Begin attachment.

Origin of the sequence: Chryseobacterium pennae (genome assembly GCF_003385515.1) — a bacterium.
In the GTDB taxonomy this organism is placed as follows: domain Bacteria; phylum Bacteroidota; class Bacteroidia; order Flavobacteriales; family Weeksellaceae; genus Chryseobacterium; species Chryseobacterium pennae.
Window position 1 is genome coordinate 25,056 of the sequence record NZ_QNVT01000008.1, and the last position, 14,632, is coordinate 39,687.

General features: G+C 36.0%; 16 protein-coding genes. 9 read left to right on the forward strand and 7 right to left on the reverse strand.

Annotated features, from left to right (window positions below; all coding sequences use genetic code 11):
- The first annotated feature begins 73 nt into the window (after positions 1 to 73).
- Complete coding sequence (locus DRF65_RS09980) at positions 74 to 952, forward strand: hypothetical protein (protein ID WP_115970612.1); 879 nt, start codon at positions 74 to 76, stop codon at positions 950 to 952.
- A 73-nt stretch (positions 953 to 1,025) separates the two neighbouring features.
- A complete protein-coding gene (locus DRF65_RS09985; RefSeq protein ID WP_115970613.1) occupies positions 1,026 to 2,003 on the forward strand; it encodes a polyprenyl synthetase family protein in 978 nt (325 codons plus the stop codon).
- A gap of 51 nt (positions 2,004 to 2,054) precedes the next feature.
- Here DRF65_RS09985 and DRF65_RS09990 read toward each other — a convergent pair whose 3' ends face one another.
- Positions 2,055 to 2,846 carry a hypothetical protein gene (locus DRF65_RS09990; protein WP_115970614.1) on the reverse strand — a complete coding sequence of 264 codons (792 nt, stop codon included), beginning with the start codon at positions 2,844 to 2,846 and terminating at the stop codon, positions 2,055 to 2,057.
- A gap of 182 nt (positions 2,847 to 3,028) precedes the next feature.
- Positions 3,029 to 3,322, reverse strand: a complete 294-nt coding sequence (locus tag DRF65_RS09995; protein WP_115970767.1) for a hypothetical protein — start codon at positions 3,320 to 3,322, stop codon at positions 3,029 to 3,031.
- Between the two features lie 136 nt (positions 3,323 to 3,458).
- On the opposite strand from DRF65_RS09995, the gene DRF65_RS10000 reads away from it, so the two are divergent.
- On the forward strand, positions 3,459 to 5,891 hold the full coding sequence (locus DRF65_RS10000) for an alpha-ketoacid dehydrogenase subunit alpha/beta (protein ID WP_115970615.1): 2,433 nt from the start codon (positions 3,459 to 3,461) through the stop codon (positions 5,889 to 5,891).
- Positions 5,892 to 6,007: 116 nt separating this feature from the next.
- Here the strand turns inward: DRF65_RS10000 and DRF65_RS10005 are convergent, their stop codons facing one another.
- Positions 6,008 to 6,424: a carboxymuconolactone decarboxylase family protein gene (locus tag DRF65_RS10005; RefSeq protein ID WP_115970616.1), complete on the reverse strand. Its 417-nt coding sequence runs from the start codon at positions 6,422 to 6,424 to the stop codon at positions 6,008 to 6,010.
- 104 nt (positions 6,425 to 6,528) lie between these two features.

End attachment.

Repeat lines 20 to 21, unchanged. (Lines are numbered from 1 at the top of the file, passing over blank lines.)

- Positions 6,008 to 6,424: a carboxymuconolactone decarboxylase family protein gene (locus tag DRF65_RS10005; RefSeq protein ID WP_115970616.1), complete on the reverse strand. Its 417-nt coding sequence runs from the start codon at positions 6,422 to 6,424 to the stop codon at positions 6,008 to 6,010.
- 104 nt (positions 6,425 to 6,528) lie between these two features.